Spring Grove standout Karl Frisk signs with No. 1 golf program in NCAA Division II
- Spring Grove High School golf standout Karl Frisk has made his college choice.
- Frisk has signed with the University of South Carolina Aiken.
- USC Aiken is ranked the No. 1 golf program in NCAA Division II.
- Frisk won the York-Adams League boys' golf championship in 2020.
Karl Frisk had just played his worst tournament of the year.
Then he had to endure a three-hour car ride to tour a college campus that he wasn't all that interested in and didn’t intend to attend.
The Spring Grove High School standout senior was in South Carolina to play in the Elite Invitational golf event and struggled mightily. Frisk finished 23-over par in front of University of South Carolina Aiken coach Michael Carlisle. Frisk had a visit scheduled at the school the next day.
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After he played his worst golf during a dominant 2020 season, Frisk had his future altered once he stepped foot on the campus. He quickly decided to make it his home for the next four years.
“I was just going there just to see it,” the 2020 York-Adams League boys' golf champion said. “I knew it was good and they had a lot of good stuff going on, but I just didn’t really get it until I was there. I was going in thinking, ‘I’m probably not going to go here, but at least just give it a shot.’ As soon as I saw everything they had, it really sealed the deal for me.”
Frisk visited the university on Nov. 16, committed on Nov. 18 and signed his national letter of intent on Nov. 20.
A top program: USC Aiken is ranked the No. 1 team in NCAA Division II men’s golf and plays in a number of events with NCAA D-I teams.
Frisk originally planned on pursuing a postgraduate year because of the lack of recruiting during the COVID-19 pandemic but didn’t waste any time once he got to see the program’s facilities and home course — Palmetto Golf Club — and talk to Carlisle.
“If it wasn’t such a good fit, I would have thought about it more,” Frisk said. “It was just such good timing for me because I really didn’t feel like waiting a year, and he gave me a good offer.
"I just thought it was perfect timing. That’s why it all came together so fast. I just thought there was no other choice but to say yes.”
Carlisle admitted that the first time he got to see Frisk play in person was not the Spring Grove senior’s best day on the course. Still, the coach said he actually learned more about Frisk on that day than he would have if he had taken home the title.
“A lot of times you can tell more about a person when things aren’t going well for them,” Carlisle said. “When you’re playing great, making birdies and shooting 68, anybody can be a good teammate when things are going well. Things weren’t going well for Karl, but he kept his focus, kept his emotions under control and handled that situation well.”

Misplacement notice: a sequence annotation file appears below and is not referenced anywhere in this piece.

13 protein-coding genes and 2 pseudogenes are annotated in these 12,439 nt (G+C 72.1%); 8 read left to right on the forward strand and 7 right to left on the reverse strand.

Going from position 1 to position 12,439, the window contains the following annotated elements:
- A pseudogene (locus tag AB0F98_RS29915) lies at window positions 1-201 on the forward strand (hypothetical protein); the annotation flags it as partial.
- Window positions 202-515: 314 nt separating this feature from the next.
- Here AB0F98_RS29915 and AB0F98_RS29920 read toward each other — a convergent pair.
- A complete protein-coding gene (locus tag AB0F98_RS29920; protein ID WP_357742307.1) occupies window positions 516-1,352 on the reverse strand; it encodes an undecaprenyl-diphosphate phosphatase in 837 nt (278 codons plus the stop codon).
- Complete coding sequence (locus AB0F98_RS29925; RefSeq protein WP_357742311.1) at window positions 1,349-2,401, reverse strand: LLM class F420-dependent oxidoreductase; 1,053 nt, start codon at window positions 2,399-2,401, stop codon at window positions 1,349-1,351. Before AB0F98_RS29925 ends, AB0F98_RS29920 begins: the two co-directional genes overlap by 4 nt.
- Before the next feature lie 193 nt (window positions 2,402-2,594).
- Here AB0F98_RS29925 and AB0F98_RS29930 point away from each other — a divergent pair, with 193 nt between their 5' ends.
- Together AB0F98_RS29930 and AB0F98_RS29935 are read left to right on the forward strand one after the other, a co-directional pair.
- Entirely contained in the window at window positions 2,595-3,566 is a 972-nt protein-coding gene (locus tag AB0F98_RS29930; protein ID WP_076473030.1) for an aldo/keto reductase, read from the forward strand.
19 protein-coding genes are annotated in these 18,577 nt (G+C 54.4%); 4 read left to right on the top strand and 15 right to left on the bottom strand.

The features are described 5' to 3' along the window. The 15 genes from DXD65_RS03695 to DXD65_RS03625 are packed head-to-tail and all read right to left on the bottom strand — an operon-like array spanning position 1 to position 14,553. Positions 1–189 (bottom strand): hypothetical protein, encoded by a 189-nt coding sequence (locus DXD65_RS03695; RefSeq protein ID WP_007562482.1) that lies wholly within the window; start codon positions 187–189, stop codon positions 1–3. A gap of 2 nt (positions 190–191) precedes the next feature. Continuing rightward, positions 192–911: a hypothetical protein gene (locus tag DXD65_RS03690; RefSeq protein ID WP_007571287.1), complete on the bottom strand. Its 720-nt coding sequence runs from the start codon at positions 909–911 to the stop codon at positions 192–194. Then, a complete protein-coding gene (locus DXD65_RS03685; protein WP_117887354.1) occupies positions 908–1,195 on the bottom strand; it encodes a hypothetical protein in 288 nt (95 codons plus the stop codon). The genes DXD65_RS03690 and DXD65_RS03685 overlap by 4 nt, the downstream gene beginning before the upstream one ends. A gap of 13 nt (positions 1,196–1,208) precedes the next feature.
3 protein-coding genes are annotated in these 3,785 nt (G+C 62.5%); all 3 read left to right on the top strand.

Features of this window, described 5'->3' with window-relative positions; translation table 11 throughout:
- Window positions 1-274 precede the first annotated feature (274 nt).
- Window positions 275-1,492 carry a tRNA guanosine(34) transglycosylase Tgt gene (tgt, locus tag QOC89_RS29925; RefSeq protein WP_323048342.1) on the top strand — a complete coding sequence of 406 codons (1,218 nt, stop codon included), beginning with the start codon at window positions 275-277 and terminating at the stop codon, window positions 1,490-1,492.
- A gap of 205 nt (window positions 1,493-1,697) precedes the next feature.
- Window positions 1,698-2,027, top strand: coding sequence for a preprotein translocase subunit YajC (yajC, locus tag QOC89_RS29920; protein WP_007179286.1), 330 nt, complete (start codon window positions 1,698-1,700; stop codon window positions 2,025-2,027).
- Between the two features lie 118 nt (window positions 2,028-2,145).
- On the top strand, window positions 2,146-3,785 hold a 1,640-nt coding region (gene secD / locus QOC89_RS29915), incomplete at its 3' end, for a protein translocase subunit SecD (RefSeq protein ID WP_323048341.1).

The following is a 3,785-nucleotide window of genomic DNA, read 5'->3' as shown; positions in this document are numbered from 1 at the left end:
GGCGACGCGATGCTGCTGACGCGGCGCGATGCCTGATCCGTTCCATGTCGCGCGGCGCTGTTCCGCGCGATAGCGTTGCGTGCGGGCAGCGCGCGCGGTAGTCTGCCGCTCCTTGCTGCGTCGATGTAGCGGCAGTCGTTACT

Relationship with coach a key: One of the major factors in Frisk’s decision was his relationship with Carlisle. Despite Frisk’s continued success at major events (including a District 3 Class 3-A runner-up finish and a tie for fourth in the state Class 3-A event) and ability to score on par with golfers going to elite NCAA D-I programs, college coaches didn’t offer much interest in Frisk.
Things were different with Carlisle.
In addition to watching him play at the Elite Invitational, Carlisle offered Frisk right after his visit and made it clear he wanted the Rockets’ standout to join the Pacers’ program.
“It was just really good to have somebody really want you and tell you that they want you,” Frisk said. “It was good to feel like you belong there.”
Program has produced pro players: Another added bonus of joining the USC Aiken squad is the PGA Tour pro access it unlocks for Frisk.
Kevin Kisner and Scott Brown are members at the Pacers’ home course, and Brown and Korn Ferry Tour members Roberto Diaz and Matt Atkins are alumni of USC Aiken.
Carlisle said that the three pro Pacers were under-recruited, just like Frisk, and with the facilities and weather that USC Aiken offers, were able to achieve their dreams through their passion and dedication for the sport.
“We have always kind of made a living off of players who had that happen to them,” Carlisle said. “We have had good success and three guys who made it to the PGA Tour who were the same kind of players that fell through the cracks. We have everything they need to achieve whatever their goals are, but you gotta have that passion and that desire to want to compete and improve. Karl is one of those players.”
Frisk is excited to speak to the pros about what it would take for him to reach his ultimate goal of playing alongside them on the PGA Tour.
Sigh of relief: After a long year of playing well and receiving no college interest, Frisk is now able to breathe a sigh of relief knowing he has found the program for him.
He is excited to focus on school and practicing and looks forward to playing in tournaments without the pressure of needing to get recruited off his scores.
It took more time than he hoped, but Frisk is happy to have found a second home over 600 miles from where his love for golf was born.
“It’s really exciting,” Frisk said. “I’m a pretty good player now, obviously, but I think going there is really going to take my game to another level. Being around a team of guys who are as good or better than me is going to push me to be better. I definitely can’t wait to get there.”
— Reach Rob Rose at email@example.com.